In the decision of Carlisle Homes Pty Ltd (ACN 106 263 209) v Nexus Office Pty Ltd (ACN 106 263 209) [2023] VSC 753, the Supreme Court of Victoria (Court) held that an expert determiner’s decision in relation to a dispute between the parties was validly made in accordance with the expert determination agreement, and therefore bound the parties.


The plaintiff, Carlisle Homes Pty Ltd (Tenant) and the defendant, Nexus Office Pty Ltd (Landlord) entered into an Agreement for Lease (AFL) for the premises located at 633-647 Springvale Road, Mulgrave (Property) on 28 March 2018. The purpose of the AFL was to transition the Tenant into the Property upon completion of its construction, which was being co-ordinated by the Landlord. Under the AFL, the lease was scheduled to commence after the Landlord had procured from its architect a certificate that ‘Practical Completion’ of the construction of the Property had been achieved (Certificate of Practical Completion). This included a list of further work items, including incomplete and defective works, which did not affect the architect’s finding that Practical Completion had been achieved.

Shortly after the Certificate of Practical Completion was issued, the Tenant issued a Notice of Dispute (NOD) to the Landlord under the AFL alleging that Practical Completion had not been achieved. The NOD relied on the presence of incomplete and defective works and therefore argued that the Certificate of Practical Completion should not have been issued. The Landlord replied to the NOD rejecting the claim (Dispute).

Under the AFL, the parties had agreed to have any dispute determined in accordance with an ‘Expert Determination Agreement’ (Agreement). The AFL provided that the expert determination was conclusive and binding on the parties. The expert was required to determine whether the Certificate of Practical Completion was validly issued in accordance with the terms of the AFL.

The expert determined that the Certificate of Practical Completion was issued properly in accordance with the terms of the AFL (Determination). The Tenant commenced these proceedings seeking to quash the Determination on the basis that the Determination did not comply with the terms of the Agreement.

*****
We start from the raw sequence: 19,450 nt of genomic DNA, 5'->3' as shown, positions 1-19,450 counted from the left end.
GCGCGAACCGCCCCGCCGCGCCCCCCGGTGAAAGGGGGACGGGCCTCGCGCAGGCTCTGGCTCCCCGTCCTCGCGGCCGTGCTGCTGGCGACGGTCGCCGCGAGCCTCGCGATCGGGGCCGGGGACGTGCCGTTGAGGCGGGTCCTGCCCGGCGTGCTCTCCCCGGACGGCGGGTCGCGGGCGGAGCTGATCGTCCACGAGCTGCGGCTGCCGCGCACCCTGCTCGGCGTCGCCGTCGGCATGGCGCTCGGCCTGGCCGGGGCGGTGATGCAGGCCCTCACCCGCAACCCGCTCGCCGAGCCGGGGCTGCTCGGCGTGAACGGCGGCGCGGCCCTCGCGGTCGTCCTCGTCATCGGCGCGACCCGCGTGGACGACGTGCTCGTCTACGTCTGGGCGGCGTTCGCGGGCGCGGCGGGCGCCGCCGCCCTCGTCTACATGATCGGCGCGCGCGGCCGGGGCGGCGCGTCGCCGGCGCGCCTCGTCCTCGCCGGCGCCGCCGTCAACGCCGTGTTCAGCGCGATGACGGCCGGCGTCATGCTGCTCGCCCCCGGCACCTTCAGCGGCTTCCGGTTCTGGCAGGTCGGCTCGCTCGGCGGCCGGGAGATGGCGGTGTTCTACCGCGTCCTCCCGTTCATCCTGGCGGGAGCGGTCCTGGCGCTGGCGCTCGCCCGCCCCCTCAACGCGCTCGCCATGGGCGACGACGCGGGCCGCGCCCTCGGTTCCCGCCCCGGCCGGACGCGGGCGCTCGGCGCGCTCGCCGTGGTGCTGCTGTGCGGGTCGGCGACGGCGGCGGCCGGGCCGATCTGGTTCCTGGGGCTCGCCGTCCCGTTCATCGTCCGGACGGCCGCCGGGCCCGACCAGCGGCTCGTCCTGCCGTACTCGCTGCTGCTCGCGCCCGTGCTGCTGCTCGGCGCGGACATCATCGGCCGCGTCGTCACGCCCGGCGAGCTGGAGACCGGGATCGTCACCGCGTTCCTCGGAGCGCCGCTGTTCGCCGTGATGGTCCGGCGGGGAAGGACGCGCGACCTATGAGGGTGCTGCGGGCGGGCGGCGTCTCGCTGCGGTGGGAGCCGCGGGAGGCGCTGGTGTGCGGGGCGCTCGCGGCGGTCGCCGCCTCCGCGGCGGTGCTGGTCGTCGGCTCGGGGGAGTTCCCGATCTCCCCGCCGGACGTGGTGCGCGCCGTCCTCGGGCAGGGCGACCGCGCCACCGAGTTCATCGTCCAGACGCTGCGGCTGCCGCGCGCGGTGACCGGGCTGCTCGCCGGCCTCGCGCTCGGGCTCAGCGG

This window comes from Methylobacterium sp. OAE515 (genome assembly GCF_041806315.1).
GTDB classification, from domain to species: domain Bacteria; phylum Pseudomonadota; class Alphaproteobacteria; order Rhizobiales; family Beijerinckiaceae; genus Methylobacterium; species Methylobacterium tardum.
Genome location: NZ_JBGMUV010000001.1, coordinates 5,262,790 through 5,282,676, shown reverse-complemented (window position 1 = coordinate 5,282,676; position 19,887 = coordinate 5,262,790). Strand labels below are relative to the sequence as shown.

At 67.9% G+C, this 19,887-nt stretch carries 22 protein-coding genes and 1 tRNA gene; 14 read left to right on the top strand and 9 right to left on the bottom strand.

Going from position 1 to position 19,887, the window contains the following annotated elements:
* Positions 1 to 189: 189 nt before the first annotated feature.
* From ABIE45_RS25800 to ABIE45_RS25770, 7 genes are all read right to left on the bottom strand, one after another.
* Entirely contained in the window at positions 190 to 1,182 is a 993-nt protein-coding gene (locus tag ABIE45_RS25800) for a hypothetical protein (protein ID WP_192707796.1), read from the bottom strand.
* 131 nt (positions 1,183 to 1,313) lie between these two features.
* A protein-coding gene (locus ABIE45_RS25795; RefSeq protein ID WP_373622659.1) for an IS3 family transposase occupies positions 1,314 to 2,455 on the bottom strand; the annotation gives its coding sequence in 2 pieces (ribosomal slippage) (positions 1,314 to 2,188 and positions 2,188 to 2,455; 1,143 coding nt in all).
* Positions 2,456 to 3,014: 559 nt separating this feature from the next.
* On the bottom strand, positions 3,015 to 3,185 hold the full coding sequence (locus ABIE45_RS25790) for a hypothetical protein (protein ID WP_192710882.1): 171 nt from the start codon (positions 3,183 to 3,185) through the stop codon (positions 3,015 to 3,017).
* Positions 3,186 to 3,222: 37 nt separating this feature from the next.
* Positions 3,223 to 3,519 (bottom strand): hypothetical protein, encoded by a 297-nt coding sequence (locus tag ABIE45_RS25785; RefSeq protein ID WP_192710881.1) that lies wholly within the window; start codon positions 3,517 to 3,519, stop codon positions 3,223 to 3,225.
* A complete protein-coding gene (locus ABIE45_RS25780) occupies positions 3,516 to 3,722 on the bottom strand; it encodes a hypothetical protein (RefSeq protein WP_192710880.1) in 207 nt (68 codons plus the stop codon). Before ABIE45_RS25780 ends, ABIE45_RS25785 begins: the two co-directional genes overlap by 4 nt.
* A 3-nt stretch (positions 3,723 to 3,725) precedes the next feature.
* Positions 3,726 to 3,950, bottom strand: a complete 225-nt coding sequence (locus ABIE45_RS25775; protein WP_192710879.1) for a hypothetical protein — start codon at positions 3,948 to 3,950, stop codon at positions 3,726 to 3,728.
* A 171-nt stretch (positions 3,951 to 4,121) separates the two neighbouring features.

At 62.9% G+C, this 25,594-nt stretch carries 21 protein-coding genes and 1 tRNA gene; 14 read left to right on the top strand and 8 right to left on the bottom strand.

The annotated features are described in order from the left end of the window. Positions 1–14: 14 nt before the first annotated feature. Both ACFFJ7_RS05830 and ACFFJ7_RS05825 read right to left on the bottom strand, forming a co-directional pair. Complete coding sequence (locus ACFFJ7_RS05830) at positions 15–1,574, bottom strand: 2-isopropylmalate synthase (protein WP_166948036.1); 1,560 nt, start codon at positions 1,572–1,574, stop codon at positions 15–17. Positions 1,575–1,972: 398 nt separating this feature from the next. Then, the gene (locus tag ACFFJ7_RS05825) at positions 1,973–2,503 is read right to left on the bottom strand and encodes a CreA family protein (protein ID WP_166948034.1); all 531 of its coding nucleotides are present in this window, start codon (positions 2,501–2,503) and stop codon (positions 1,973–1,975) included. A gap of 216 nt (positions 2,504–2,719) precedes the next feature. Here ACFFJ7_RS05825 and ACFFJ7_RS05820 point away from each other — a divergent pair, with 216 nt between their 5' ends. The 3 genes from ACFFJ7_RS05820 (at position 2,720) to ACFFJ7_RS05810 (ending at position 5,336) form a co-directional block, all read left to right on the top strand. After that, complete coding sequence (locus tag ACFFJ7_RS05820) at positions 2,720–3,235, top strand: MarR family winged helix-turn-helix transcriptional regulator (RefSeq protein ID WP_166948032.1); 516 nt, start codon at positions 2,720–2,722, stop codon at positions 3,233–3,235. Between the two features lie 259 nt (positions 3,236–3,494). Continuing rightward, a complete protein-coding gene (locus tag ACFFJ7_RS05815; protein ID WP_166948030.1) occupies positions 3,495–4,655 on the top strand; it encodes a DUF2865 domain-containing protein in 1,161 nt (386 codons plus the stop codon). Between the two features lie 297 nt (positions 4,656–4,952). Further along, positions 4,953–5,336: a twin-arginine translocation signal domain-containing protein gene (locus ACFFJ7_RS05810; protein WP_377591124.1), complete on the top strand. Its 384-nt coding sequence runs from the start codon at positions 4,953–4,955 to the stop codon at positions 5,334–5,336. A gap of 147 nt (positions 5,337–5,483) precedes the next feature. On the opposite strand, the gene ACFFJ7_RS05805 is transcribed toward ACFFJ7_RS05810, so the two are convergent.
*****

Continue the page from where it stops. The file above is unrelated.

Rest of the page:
The Tenant argued that the expert misconstrued the question for determination and had failed to take into consideration the alleged defects and incomplete works identified by the Tenant.

The Landlord argued that the Agreement only required the expert to determine whether Practical Completion was achieved in accordance with the terms of the AFL and did not require the expert to issue a determination in relation to the presence of defective or incomplete works, except to the extent that they affect the architect’s finding that Practical Completion had been achieved.

The Court agreed with the Landlord and held that the expert was only tasked with determining whether Practical Completion had occurred within the meaning of the terms of the AFL and not with reviewing the physical state of the Property. Furthermore, the Court held that since the expert was briefed on the alleged defective and incomplete works by both parties and the expert explained in its determination that it had considered the submissions from both parties and the list of further work items but that these did not prevent Practical Completion from being achieved (as defined under the AFL), the parties were bound by the Determination.


When agreeing to refer disputes to expert determination, parties should be careful to ensure the scope of the dispute that the parties are seeking to resolve is sufficiently identified by the terms of the relevant agreement. If there are doubts surrounding the sufficiency of the terms contained within an expert determination agreement, legal advice should be sought as soon as possible and where possible, prior to execution.

Further information / assistance regarding the issues raised in this article is available from the authors, Bill Papastergiadis, Melbourne Managing Partner, Partners, Nathan CuttsPhillip Vassiliadis or your usual contact at Moray & Agnew.